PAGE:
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Everyone knows about Bigfoot, the Loch Ness Monster, and the Yeti. Bigfoot has been spotted around the world, making it one of the most easily recognizable cryptids (an animal that has yet to be proven actually exists) in history. But in addition to such famous sightings, other elusive, mythical creatures perhaps call Earth home. According to legend, these seven cryptids live in different spots around the U.S. — find out where you can try to spot them on your own.
Skunk Ape, Florida
In the Everglades, the southernmost relative to Sasquatch (Bigfoot) skulks around, stinking up the place. He’s called the Skunk Ape — depending on who you ask, there are as many as eight of them roaming the Florida marshlands. The bipedal creature allegedly stands about eight feet tall, weighs nearly 500 pounds, is covered in long auburn or black hair, and smells absolutely terrible. Female skunk apes look identical but are smaller — at least according to skunk ape researchers Dave and Jack Shealy.
The first historical mention of the Rougarou was in medieval France, when everyone blamed robberies and missing children on creatures called loup-garous. The term translates to “werewolf,” a nocturnal, half-human, half-wolf creature that emerges during a full moon. As the French migrated to Louisiana and the Cajun community blossomed, loup-garous appeared in folklore, but instead were called rougarous. The creature is said to live in the swamplands surrounding New Orleans, and if you’re venturing through the bayou at night, you might catch a glimpse of the rougarou standing on its hind legs with its head back, howling at the moon.
Great Lakes Serpents, The Great Lakes
It only makes sense that such huge bodies of water, which have witnessed many intense shipwrecks, would have monsters of their own. Sightings emerged of giant, snake-like creatures — often with fins and breathing fire — slithering through the water as far back as the 1700s. In Lake Superior, the serpent is called Pressie. In Lake Erie, it’s Bessie. Lake Huron has Mishebeshu, and Lake Ontario has Gaasyendietha. In Lake Michigan, there’s no official name for the serpent, although it’s been called the Lake Michigan Loch Ness Monster and the Lake Michigan Sea Serpent.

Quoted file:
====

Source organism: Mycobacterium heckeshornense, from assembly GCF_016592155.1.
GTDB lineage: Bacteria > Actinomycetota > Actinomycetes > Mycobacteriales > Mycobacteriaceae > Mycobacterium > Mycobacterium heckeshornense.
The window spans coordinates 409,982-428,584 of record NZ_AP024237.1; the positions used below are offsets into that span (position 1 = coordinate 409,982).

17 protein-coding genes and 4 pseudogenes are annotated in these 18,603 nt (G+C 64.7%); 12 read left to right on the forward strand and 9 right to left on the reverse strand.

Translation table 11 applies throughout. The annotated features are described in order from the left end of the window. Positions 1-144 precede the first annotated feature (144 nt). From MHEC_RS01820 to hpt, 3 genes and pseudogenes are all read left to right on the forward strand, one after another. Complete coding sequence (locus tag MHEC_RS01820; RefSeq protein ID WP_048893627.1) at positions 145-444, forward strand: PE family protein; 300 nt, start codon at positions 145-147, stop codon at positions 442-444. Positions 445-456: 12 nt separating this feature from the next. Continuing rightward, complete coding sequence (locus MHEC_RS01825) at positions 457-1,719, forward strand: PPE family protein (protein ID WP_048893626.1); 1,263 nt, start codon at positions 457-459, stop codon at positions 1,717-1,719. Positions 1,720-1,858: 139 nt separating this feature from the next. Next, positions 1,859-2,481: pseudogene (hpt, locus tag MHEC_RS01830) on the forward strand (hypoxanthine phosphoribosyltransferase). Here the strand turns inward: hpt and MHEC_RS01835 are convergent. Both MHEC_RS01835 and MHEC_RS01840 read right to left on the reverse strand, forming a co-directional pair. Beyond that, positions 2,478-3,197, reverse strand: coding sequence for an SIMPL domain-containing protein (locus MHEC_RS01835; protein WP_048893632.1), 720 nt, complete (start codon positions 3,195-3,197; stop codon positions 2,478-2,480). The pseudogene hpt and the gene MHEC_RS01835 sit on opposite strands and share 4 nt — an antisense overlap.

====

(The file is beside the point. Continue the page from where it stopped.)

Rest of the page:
Oklahoma Octopus, Oklahoma
Reports of a giant freshwater octopus roaming three lakes in Oklahoma only began to attract attention in the early 2000s, when a series of unexplained drownings occurred in Lake Thunderbird, Lake Tenkiller, and Lake Oolagah. Believers say the creature is a descendant of ancient octopi, which once thrived when Oklahoma was a shallow sea. Some claim the Oklahoma Octopus has adapted to freshwater and seeks out swimmers that it can pull down into the murky depths with its extra-strong tentacles.
A mythical beast in Wisconsin’s Northwoods, the Hodag has gained a cult following — complete with a festival in its honor and a tourism campaign to promote it. It was first reported by a lumberjack in 1893, who gave it a pretty peculiar description: green eyes, long fangs, big horns sprouting from a frog’s head with an elephant’s face, a dinosaur’s back, thick legs with giant claws, and spears at the end of a long tail. It’s seven feet long, two and a half feet tall, and about 200 pounds. According to the legend, the Hodag lives in the forests around Rhinelander, Wisconsin — coming out occasionally to steal golf balls, hide personal items, and snatch fresh fish from fishermen.
Mothman, West Virginia
One of the U.S.’s newer folkloric creations lives in West Virginia. The Mothman was first discovered in 1966 by two couples, Roger and Linda Scarberry and Steve and Mary Mallette, who said they encountered the Mothman standing in the middle of the road as they were driving together. It was grey and nearly seven feet tall, with red eyes and wings that spanned 10 feet. It flew over their car and got away when they got close. The next year, Mothman was attributed as the cause of a bridge collapse, and the creature shot into popularity — it’s now the subject of books, movies, video games, and a museum in Point Pleasant.
Jersey Devil, New Jersey
Did you know New Jersey has an official state demon? It’s the Jersey Devil, a creature with horns, bat wings, a tail, and a horse’s head. The Devil is centuries old and was popularized in the early 1900s after an exasperated woman (known as Mrs. Leeds) declared she wanted her 13th child to be a devil. And apparently, it was. The Jersey Devil is also known as the Leeds Devil, thanks to that fateful day. Seeing the Devil is an omen, as sightings are said to precede terrible events — people reportedly saw it flying around before both World War I and World War II.